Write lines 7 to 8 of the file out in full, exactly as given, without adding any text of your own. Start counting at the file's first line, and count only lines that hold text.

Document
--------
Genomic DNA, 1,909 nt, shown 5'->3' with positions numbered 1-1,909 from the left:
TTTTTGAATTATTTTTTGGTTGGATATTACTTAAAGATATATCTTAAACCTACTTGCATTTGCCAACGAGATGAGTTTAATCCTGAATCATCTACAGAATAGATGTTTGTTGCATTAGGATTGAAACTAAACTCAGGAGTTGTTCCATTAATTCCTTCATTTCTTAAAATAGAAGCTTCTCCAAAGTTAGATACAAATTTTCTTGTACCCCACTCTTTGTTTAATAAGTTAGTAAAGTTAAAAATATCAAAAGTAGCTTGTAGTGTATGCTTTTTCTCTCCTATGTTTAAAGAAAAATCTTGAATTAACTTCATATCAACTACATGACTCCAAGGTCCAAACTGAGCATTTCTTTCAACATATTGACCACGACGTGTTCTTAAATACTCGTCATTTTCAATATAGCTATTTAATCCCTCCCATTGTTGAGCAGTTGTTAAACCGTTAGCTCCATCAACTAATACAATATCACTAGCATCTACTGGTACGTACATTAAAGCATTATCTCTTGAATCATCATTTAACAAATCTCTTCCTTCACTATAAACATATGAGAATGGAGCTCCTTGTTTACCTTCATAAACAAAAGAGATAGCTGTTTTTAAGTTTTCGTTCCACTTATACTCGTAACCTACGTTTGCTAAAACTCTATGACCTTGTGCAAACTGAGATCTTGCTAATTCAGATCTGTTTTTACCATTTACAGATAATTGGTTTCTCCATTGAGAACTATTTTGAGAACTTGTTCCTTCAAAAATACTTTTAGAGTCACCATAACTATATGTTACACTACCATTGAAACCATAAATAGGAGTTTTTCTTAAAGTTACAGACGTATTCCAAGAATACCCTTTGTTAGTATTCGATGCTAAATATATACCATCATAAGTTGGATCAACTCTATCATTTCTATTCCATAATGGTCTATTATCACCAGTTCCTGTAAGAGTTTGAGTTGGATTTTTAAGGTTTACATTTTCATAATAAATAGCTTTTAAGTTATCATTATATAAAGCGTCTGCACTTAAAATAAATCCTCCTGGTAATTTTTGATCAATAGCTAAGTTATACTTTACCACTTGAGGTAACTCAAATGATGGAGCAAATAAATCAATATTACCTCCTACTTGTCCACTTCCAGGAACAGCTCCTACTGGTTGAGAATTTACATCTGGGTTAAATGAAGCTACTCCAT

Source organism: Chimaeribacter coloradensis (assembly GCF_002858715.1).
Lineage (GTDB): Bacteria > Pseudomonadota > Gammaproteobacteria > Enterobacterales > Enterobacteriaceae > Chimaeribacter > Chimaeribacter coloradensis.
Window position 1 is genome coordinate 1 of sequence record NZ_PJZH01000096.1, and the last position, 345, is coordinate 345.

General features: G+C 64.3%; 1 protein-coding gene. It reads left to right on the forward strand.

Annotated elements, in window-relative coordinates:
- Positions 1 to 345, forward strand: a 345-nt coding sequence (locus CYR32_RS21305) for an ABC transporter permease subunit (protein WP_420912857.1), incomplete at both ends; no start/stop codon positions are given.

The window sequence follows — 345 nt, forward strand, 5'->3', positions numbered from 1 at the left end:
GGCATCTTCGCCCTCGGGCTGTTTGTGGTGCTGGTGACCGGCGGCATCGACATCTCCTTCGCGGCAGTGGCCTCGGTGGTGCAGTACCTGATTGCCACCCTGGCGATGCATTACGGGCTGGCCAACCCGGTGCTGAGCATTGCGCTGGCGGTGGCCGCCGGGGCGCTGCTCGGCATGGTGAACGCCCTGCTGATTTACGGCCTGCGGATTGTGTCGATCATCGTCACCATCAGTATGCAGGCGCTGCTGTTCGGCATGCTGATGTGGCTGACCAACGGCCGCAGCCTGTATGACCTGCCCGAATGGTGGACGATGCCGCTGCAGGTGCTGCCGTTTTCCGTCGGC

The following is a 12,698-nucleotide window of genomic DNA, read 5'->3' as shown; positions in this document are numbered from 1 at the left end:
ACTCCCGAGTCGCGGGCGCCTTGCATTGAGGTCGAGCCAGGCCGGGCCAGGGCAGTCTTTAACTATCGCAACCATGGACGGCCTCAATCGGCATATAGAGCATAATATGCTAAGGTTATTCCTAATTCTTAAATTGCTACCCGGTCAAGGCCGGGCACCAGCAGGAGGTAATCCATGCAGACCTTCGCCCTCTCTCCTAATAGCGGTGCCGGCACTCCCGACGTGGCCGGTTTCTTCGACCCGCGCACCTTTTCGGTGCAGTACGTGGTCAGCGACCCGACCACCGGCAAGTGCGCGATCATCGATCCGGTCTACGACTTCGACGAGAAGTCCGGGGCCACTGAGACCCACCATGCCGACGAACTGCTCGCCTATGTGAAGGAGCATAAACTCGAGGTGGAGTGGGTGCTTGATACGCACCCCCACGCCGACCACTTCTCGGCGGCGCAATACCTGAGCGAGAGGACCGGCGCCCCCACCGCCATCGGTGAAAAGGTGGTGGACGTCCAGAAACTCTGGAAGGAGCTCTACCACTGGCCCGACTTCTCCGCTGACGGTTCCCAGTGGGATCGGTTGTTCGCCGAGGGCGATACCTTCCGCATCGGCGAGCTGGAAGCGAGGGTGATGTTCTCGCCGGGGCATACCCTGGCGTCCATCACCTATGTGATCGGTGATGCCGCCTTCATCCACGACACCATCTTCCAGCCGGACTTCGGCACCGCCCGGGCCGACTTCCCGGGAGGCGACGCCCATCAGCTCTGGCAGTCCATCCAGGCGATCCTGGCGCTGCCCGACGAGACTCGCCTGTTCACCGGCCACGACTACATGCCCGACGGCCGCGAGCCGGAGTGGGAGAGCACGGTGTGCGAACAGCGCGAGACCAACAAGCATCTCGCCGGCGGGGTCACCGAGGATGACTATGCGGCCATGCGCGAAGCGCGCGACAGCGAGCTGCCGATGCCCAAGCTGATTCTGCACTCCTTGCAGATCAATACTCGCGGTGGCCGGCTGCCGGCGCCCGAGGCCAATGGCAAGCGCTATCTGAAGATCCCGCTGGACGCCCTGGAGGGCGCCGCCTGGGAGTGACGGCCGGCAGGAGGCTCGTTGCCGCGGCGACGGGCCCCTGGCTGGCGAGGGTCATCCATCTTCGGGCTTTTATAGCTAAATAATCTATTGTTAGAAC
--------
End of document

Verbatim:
Annotated elements, in window-relative coordinates:
- Positions 1 to 345, forward strand: a 345-nt coding sequence (locus CYR32_RS21305) for an ABC transporter permease subunit (protein WP_420912857.1), incomplete at both ends; no start/stop codon positions are given.